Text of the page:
For OWS, this abusive incident showed that the Internet could be used as an instant recruiting device (for funds, volunteers, and materiel) and as a marketing tool (look at those bully cops picking on unarmed civilians!). Subsequent short videos took on lives of their own, garnering more attention and support from places as varied as New York City (a veteran Marine tearing into NYPD officers), Davis and Oakland, California (where even more horrific abuses of police power were showcased) and Seattle, Washington (where even a grandmother was pepper sprayed).
When I could not make it down to OWS, I watched live streaming of events and meetings from a distance. Timothy Pool, perhaps the most famous of OWS grassroots journalists, used a Samsung Galaxy phone to conduct live reporting. Often while watching, I spotted friends and colleagues on the live, unedited broadcast. And more than once when I was watching online or was in Zuccotti Park and happened to be near Pool, visitors would go out of their way to let the hardcore journalist know that they had been following his U-Stream broadcast from places as varied as New Jersey, California, Western Europe, and South Africa.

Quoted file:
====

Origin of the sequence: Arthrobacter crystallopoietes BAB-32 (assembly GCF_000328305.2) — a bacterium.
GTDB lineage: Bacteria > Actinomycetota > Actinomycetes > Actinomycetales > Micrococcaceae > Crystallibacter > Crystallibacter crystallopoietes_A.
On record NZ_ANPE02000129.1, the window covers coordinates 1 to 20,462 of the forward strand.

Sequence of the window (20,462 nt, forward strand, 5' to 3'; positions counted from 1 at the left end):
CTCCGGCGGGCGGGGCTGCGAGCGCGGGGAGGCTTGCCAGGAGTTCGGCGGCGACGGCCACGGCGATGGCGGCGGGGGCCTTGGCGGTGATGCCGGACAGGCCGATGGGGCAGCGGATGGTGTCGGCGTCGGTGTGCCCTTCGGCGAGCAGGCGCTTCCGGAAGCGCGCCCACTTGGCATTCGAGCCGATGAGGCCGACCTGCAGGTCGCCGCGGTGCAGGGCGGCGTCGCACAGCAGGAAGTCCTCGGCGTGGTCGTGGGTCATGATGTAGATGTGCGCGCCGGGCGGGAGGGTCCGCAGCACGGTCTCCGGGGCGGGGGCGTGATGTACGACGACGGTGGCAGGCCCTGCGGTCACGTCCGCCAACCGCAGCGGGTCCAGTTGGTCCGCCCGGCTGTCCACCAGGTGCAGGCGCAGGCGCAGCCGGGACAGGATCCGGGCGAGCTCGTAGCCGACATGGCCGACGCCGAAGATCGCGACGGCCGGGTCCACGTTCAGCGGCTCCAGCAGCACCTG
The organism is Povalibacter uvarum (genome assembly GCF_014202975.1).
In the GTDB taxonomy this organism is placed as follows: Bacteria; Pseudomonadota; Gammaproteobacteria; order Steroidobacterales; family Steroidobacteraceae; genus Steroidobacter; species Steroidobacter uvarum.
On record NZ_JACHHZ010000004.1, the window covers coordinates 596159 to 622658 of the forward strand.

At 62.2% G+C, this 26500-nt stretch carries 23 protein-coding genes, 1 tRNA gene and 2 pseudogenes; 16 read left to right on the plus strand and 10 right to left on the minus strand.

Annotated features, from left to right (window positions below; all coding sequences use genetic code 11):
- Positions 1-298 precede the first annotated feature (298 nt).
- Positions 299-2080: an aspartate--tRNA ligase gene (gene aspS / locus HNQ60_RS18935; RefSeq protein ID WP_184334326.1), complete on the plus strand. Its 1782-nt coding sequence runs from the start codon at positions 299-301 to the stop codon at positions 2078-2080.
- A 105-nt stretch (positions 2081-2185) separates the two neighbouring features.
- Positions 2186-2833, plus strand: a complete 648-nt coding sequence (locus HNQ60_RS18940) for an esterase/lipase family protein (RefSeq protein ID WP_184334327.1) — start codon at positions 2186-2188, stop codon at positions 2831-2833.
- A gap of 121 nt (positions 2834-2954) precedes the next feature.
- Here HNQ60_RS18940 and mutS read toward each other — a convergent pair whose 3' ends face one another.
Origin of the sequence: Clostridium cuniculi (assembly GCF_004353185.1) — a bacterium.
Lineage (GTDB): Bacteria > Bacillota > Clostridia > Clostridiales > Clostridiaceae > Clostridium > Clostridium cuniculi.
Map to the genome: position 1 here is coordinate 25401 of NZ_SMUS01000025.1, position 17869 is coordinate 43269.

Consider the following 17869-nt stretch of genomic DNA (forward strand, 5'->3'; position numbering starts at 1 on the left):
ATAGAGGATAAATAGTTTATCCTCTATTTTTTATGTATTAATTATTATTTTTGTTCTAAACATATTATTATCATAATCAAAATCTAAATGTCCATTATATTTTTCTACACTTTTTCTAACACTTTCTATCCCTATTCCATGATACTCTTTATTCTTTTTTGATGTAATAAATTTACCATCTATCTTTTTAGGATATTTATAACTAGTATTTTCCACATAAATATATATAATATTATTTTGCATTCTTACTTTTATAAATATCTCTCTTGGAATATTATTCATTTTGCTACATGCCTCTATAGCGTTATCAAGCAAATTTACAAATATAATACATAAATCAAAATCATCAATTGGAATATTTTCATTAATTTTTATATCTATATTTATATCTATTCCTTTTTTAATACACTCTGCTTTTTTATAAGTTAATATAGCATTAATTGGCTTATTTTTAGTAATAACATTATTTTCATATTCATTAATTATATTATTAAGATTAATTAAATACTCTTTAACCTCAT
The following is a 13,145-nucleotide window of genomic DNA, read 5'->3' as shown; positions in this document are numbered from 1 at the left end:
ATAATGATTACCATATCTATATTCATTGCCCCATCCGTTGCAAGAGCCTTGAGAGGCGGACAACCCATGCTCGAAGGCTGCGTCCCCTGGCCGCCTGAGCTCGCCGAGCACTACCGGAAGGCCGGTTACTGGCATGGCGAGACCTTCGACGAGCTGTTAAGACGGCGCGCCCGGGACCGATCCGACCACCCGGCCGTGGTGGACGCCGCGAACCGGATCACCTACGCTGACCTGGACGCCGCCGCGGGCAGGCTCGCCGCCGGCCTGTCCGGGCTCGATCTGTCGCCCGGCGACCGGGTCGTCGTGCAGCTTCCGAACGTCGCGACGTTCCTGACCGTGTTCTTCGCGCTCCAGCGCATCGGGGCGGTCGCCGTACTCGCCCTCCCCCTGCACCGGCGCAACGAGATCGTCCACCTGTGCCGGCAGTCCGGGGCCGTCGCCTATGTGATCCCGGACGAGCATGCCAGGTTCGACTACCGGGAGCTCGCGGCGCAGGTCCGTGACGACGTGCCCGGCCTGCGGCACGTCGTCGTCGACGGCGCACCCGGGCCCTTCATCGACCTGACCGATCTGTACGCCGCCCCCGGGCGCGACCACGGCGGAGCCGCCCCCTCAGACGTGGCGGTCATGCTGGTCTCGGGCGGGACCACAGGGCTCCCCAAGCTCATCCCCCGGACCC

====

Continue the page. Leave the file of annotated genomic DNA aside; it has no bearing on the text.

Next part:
Pool’s reporting became so influential that major media organizations like CNN, Time.com, and Bloomberg News tapped into Pool’s live stream, amplifying his work to cable network audiences worldwide. Time magazine highlighted Pool in their year-end report which named “the protester” as the person of the year.2 Pool’s tenacity and on-the-ground perspective set the standard for grassroots journalism of activist exploits from here on out.